Your Turn:

These are just three reasons why everyone needs self-care. How about you? Why do you need self-care?

Related Links:

Four Gifts: Seeking Self-Care for Heart, Soul, Mind, and Strength

Is Self-Care Part of Your Paid Employment, and Should It Be?

The Best Articles on Self-Care in the Church

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Author: April Yamasaki

I currently serve as resident author with a liturgical worship community, write online and in print publications, and often speak in churches and other settings. Publications include On the Way with Jesus, Four Gifts, Sacred Pauses, and other books on Christian living. Websites: AprilYamasaki.com and WhenYouWorkfortheChurch.com.

11 thoughts

  1. I agree that we all need a work/rest cycle. How do you achieve that when your spouse is a workaholic?

    1. That’s an excellent question, Mary. Perhaps one way of working at that would be to start a conversation about a healthy work/rest rhythm, and how you might move toward that as a couple/family. At the same time, I wonder if it might be possible simply to start practicing that personally, and modelling that.

  2. I need better self care because I can easily use doing to get in the way of being… especially when under stress. For a long time I think doing… so not taking time to stop… felt safer than stopping and openly facing up to the impact of very real past hurt… and allowing God to touch it and bring his healing. I think doing for me was a wall that got in the way. Stopping for me recently has definitely been powerful and healing in some unexpected ways. The journey continues…

    1. Thank you for sharing, Jennifer. For all our doing, sometimes what we really need is to stop, and I often think that in the same vein, for all our practice of self-care, sometimes what we really need is simply to rest in God’s care. Thank you for your testimony to that, and may God continue to guide your journey.

  3. I’m excited to read this. I work as a hospice chaplain and struggle with self-care all the time. I preach it to our families and my co-workers but hardly take my own advice. I need to be better at this.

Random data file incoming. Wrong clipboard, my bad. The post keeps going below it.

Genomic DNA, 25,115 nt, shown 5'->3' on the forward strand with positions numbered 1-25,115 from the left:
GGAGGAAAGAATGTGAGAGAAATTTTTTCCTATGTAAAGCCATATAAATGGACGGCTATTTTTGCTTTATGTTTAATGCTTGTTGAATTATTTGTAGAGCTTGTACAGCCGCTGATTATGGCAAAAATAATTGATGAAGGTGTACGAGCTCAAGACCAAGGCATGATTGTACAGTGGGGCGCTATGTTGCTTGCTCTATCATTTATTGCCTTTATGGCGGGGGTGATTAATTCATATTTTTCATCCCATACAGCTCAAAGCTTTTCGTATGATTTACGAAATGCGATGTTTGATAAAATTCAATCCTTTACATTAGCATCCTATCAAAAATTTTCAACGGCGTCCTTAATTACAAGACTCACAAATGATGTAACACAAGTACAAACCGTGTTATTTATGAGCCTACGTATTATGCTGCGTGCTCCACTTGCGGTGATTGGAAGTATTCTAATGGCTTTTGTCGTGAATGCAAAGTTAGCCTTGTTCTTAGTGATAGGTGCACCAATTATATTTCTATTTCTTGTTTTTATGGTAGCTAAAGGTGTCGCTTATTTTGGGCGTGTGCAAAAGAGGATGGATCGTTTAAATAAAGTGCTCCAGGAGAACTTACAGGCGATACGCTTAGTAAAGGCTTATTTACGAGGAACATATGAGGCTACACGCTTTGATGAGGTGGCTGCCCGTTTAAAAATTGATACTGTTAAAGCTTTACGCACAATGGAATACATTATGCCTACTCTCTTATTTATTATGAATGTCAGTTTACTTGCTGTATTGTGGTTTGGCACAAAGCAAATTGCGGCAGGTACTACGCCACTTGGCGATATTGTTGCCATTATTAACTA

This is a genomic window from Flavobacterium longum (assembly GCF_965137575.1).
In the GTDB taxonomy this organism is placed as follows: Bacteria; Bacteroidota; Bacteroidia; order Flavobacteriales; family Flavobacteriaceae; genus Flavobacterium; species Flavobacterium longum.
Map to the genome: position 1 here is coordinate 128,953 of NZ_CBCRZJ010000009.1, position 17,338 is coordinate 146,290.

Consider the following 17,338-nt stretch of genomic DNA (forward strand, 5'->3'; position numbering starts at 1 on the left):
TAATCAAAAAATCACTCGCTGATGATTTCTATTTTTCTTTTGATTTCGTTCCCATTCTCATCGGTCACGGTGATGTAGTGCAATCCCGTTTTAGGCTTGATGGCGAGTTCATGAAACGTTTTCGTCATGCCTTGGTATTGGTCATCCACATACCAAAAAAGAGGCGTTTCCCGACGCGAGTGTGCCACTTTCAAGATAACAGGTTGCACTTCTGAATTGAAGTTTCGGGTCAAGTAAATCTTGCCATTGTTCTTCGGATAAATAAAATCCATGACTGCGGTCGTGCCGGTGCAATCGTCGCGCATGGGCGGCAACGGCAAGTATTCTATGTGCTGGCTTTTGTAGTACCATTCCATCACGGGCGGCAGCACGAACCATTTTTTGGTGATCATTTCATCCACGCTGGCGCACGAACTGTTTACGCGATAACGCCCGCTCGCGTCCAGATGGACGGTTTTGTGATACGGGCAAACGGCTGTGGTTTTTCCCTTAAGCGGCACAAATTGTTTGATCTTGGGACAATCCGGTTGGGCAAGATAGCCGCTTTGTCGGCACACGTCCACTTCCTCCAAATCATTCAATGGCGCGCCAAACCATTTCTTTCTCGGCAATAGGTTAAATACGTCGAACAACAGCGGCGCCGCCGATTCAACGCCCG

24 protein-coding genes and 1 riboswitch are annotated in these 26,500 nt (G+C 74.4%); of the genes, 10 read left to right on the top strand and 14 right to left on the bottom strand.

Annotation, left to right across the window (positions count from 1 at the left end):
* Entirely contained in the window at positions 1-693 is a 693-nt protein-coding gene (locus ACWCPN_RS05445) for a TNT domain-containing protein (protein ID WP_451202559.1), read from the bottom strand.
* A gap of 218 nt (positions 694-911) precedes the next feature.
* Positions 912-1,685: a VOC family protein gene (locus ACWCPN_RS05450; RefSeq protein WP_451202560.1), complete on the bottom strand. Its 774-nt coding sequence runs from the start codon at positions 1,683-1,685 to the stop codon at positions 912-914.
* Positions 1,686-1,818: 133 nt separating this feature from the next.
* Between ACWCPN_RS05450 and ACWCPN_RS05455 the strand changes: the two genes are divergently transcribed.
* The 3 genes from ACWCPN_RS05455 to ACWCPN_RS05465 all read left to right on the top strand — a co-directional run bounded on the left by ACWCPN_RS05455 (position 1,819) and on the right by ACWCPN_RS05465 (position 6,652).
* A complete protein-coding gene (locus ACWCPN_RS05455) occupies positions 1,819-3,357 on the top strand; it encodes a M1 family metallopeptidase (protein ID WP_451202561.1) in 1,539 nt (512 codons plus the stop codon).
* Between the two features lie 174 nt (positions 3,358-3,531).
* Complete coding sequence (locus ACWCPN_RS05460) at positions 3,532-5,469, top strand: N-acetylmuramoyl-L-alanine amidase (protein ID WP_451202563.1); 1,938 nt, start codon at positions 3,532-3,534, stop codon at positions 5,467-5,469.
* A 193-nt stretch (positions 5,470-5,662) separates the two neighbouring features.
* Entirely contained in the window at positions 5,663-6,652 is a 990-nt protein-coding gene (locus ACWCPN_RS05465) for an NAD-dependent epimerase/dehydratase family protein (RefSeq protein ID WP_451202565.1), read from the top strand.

1. As a social worker friend of mine says, as people in the helping professions, we’re not always good at taking our own advice! But we all need self-care, and we can all learn and grow in it. Even as you encourage others to take care of themselves, I pray that you’ll take care of yourself, Heather–for you personally and to sustain your work as a hospice chaplain. I hope that Four Gifts might be a help to you.

  4. This is very timely for me! As I send kids and a teacher-spouse back to school, I find myself wondering how my routine can include caring for myself as well as my family and my responsibilities as a church secretary, among other things. I’m intrigued by the idea of self-care looking like more, not less, and want to explore that as I make sure that I am saying yes to the “right” things.

    1. In the midst of the busy-ness of life, we can sometimes lose ourselves, Cara, so I’m glad that you’re wanting to explore this. As you care for your family and other responsibilities, may you also care for yourself and make good decisions around priorities. May your yes be yes, and your no be no as God leads you.